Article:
Late Rep. John Dingell Hailed as `One of the Greats’

Longtime Rep. John Dingell was remembered Thursday as “one of the greats” as lawmakers and former colleagues hailed his record-breaking service in the House.

The 92-year-old Dingell who died last week, served 59 years in Congress, longer than anyone else in U.S. history. The Michigan Democrat was the longtime chairman of the powerful House Energy and Commerce Committee.

Many of the laws forged over the past 60 years reflect Dingell’s influence, former House Speaker John Boehner and other speakers said, and touch on everything from health care to the environment, civil rights and the auto industry, which Dingell fiercely defended throughout his tenure.

“John Dingell was one of the greats, the gentleman from Michigan, the dean of the House, the chairman,” said Boehner, R-Ohio.

Rep. Fred Upton, who followed Dingell as Energy and Commerce chairman, called Dingell “Mr. Michigan,” and said Dingell’s love of his home state was unmatched. Upton, a Michigan Republican, recalled Dingell’s famous remark about the committee: “If it moves, it’s energy. If it doesn’t it’s commerce. We had the world.”

Former President Bill Clinton said the funeral at Holy Trinity Catholic Church marked one of the few times anyone in attendance could be in the same room with Dingell and get the last word.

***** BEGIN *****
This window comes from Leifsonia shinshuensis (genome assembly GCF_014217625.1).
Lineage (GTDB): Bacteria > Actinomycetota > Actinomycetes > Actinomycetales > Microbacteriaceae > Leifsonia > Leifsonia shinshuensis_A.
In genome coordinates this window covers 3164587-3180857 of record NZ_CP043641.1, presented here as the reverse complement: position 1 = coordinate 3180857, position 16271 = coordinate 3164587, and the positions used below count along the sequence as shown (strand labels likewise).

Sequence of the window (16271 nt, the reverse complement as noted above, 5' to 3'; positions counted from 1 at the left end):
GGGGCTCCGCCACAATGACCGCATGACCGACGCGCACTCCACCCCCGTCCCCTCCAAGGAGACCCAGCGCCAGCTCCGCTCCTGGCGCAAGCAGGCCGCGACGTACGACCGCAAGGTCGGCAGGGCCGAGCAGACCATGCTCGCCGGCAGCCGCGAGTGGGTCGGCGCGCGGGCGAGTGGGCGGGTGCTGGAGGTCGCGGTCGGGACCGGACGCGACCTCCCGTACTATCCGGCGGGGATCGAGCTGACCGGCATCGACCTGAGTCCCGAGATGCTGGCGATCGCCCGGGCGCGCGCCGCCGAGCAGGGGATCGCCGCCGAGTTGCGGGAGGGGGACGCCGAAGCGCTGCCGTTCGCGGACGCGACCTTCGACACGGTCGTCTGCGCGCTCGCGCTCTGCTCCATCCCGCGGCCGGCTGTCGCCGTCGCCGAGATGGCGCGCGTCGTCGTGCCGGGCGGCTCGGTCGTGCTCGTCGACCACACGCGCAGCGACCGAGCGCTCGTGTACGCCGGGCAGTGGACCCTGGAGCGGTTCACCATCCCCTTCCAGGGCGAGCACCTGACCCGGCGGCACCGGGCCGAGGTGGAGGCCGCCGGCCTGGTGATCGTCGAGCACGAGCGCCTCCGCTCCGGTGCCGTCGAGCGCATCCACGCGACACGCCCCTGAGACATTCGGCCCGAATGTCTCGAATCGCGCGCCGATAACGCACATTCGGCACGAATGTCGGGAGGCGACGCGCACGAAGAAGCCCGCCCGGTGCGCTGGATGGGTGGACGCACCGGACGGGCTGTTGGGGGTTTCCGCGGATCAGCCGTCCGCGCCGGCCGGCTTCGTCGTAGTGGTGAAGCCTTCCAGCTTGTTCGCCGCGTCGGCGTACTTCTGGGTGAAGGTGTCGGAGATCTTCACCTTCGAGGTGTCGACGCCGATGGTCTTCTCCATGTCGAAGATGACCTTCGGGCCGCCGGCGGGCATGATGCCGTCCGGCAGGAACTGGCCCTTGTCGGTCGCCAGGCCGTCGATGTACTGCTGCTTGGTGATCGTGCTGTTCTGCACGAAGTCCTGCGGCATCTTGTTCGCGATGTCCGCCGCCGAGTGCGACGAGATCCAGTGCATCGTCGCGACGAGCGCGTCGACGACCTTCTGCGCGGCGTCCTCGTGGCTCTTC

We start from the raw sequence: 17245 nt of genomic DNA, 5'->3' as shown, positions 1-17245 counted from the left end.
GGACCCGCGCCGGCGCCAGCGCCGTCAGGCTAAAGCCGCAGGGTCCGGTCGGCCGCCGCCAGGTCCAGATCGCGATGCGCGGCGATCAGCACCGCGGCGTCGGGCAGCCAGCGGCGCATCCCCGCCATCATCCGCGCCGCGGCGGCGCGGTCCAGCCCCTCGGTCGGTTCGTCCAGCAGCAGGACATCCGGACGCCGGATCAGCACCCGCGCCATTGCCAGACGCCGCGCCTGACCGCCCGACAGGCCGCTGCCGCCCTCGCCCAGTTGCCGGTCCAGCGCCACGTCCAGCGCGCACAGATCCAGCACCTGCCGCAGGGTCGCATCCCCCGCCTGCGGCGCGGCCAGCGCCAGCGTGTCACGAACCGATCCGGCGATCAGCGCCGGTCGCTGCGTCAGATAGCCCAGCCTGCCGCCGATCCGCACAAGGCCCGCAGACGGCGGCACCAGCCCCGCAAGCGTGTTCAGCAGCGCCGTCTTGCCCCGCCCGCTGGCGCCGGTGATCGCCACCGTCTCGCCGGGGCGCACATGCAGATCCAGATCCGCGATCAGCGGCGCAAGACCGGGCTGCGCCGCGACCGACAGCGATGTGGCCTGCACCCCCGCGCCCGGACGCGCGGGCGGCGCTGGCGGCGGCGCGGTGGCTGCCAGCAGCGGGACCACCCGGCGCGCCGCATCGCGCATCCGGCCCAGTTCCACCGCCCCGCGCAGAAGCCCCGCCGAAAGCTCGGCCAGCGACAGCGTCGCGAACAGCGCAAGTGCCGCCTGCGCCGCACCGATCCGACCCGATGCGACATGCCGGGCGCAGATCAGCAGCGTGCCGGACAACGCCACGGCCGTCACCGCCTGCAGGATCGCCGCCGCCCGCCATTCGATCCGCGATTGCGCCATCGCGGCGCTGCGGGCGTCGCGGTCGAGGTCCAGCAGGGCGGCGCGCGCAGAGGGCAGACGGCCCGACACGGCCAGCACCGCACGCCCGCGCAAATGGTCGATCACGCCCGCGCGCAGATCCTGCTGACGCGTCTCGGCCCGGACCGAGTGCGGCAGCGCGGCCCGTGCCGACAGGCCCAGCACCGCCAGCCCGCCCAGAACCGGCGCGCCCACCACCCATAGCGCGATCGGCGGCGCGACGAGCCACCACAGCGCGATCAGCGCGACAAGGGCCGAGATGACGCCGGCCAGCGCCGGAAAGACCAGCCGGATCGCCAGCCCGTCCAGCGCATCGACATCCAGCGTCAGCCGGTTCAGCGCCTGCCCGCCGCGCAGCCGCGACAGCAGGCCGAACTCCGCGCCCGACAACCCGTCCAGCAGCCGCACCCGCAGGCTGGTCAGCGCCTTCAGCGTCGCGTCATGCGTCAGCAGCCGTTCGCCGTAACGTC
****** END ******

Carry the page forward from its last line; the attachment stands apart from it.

While Dingell served for nearly six decades, it was what he did while in Congress that matters more, Clinton said.

“John Dingell was about the best do-er in the history of American public life,” Clinton said, citing Dingell’s role in a host of landmark laws, including the creation of Medicare and Medicaid, the Affordable Care Act, Endangered Species Act, Clear Air Act and many others.

House Majority Leader Steny Hoyer, a close friend, called the 6-foot-3 Dingell larger than life and said he was “imposing” and even intimidating.

“He was our very own Big John,” Hoyer said, noting that while “sometimes acerbic,” Dingell was “as tender as he was tenacious and he became a dear friend.”

About 800 people attended a service Tuesday in Dearborn, Michigan, where Dingell lived.

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